One in five people will develop skin cancer in their lifetime, according to the American Academy of Dermatology. Though over exposure to the sun and UV radiation are often the cause, anyone of any age or skin type can get skin cancer on any part of the body covered with skin, including the bottoms of the feet and inside the mouth. The condition results from an abnormal growth of skin cells. The best thing you can do is to get skin cancer diagnosed as early as possible, and the best way to do that is a full body skin check.
Risk of skin cancer increases if you take certain medications, including antibiotics and hormones, which increase the likelihood your skin will be damaged by overexposure to the sun. In addition, scars are vulnerable to developing skin cancer.
Skin cancer has many symptoms, but all appear as abnormalities on the skin. From new moles and growths to bumps and lesions, knowing which skin imperfections are cancerous and which are benign can be very difficult. This means an annual skin check is an important step to preventing cancer development.
Easy detection of skin abnormalities and cancer is key to easier and more effective treatment. A full body skin check by one of West County Dermatology’s board-certified dermatologists is good preventative medicine that takes only 10 to 20 minutes. Children should have their first skin check at 1 year of age and every year thereafter. In addition, adults should conduct self-checks monthly to look for changes, new moles, or growths. Taking up just minutes every year, a full body skin check is the best and easiest way to stop cancer development.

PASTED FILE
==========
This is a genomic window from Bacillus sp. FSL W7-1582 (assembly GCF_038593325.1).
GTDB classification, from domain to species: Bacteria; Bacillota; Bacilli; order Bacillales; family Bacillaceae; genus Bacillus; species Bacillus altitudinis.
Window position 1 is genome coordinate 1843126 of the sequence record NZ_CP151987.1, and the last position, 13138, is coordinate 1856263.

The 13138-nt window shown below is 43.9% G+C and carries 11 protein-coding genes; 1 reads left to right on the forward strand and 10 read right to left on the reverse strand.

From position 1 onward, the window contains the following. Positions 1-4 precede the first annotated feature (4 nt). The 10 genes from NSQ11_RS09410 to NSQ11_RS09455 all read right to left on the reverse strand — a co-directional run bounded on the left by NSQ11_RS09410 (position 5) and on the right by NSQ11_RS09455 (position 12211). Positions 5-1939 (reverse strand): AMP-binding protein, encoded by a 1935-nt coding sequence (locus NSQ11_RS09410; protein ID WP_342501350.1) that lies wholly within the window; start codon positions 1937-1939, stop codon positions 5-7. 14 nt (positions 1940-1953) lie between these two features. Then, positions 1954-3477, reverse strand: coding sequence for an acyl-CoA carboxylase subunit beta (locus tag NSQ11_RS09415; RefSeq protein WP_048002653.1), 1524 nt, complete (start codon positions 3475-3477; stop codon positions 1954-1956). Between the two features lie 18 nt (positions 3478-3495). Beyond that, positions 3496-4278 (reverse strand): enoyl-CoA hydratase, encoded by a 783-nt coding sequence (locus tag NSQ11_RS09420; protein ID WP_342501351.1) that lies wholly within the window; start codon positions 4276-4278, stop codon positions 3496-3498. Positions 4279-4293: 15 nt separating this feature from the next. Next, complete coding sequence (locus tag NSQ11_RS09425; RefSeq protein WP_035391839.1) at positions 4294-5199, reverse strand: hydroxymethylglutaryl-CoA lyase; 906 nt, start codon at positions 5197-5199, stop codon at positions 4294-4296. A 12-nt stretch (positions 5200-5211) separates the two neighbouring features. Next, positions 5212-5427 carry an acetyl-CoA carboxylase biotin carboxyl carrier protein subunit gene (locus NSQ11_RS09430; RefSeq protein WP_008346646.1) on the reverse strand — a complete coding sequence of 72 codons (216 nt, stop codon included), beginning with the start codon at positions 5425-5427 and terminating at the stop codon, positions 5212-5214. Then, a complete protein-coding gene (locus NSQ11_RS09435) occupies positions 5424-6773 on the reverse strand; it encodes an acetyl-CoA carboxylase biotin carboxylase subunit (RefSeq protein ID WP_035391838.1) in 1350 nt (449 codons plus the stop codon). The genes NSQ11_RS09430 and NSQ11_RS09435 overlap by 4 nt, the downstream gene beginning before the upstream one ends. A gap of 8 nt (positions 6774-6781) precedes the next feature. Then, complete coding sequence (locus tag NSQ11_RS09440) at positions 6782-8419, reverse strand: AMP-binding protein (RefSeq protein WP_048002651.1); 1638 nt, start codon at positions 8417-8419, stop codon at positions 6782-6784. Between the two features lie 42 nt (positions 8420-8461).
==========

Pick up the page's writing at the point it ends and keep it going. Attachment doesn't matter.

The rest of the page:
What to Expect from Your Annual Skin Check
During your annual skin check, you will be asked to provide your history of sun and tanning bed exposure and medication use, along with family history of skin cancer. Be sure to mention any changes in moles or areas of your skin, as this can more quickly point your doctor toward abnormal growth. Your dermatologist will check your body literally from head to toe – from your scalp to the bottoms of your feet – so be sure to avoid wearing anything to your appointment that blocks access to your skin, such as nail polish, makeup, or having hair pulled back or up.
Your doctor may use a dermatoscope, a lighted magnifying class, to more closely examine moles or suspicious areas. Your doctor may also take photographs of moles to serve as baseline comparisons for the future. Tell your doctor if you feel uncomfortable having any part of your body examined.
While a one-time skin check useful, scheduling an appointment each year can be life-saving. Having multiple appointments with the same doctor will allow them to become familiar with your case, and evidence from previous years can be used to measure mole and spot growth more effectively than a single visit.
Whether you’ve noticed a strange new growth or want to start a healthy habit, scheduling an appointment with one of our dermatologists is the best way forward.
*Results may vary per patient.
Everyone in the office is very helpful and kind - they truly care for each patient and their individual needs. Thank you!
This is an awesome office! All the staff are so friendly and caring! If you have a dermatological problem, then they will do everything in their power to help you! I definitely recommend them.
Dr. Blattel is the best I've been seeing her for 10+ years!